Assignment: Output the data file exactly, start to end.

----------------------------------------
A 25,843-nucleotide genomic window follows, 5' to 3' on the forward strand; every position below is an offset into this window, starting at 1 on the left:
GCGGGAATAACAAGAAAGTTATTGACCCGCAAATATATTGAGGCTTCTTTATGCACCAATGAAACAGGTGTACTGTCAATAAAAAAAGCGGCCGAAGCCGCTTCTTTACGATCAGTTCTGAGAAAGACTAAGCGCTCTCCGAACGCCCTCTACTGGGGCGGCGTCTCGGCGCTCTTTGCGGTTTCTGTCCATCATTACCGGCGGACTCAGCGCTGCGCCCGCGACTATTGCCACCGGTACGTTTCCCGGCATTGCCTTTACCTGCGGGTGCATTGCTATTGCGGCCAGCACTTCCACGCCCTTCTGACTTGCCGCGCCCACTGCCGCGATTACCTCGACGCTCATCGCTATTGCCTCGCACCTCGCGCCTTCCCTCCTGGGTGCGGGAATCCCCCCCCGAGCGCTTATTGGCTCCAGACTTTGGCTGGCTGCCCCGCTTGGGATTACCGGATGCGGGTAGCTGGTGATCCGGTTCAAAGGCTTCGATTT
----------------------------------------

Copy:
A 25,843-nucleotide genomic window follows, 5' to 3' on the forward strand; every position below is an offset into this window, starting at 1 on the left:
GCGGGAATAACAAGAAAGTTATTGACCCGCAAATATATTGAGGCTTCTTTATGCACCAATGAAACAGGTGTACTGTCAATAAAAAAAGCGGCCGAAGCCGCTTCTTTACGATCAGTTCTGAGAAAGACTAAGCGCTCTCCGAACGCCCTCTACTGGGGCGGCGTCTCGGCGCTCTTTGCGGTTTCTGTCCATCATTACCGGCGGACTCAGCGCTGCGCCCGCGACTATTGCCACCGGTACGTTTCCCGGCATTGCCTTTACCTGCGGGTGCATTGCTATTGCGGCCAGCACTTCCACGCCCTTCTGACTTGCCGCGCCCACTGCCGCGATTACCTCGACGCTCATCGCTATTGCCTCGCACCTCGCGCCTTCCCTCCTGGGTGCGGGAATCCCCCCCCGAGCGCTTATTGGCTCCAGACTTTGGCTGGCTGCCCCGCTTGGGATTACCGGATGCGGGTAGCTGGTGATCCGGTTCAAAGGCTTCGATTT